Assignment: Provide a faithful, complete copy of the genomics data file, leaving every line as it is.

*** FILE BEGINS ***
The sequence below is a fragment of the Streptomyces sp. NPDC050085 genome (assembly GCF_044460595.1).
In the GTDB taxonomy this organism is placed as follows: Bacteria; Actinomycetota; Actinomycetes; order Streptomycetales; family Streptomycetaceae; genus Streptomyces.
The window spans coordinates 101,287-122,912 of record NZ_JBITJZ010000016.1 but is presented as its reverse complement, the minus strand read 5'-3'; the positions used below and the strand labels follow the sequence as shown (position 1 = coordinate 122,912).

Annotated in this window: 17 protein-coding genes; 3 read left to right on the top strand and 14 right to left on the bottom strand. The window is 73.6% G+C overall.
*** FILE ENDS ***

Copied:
The sequence below is a fragment of the Streptomyces sp. NPDC050085 genome (assembly GCF_044460595.1).
In the GTDB taxonomy this organism is placed as follows: Bacteria; Actinomycetota; Actinomycetes; order Streptomycetales; family Streptomycetaceae; genus Streptomyces.
The window spans coordinates 101,287-122,912 of record NZ_JBITJZ010000016.1 but is presented as its reverse complement, the minus strand read 5'-3'; the positions used below and the strand labels follow the sequence as shown (position 1 = coordinate 122,912).

Annotated in this window: 17 protein-coding genes; 3 read left to right on the top strand and 14 right to left on the bottom strand. The window is 73.6% G+C overall.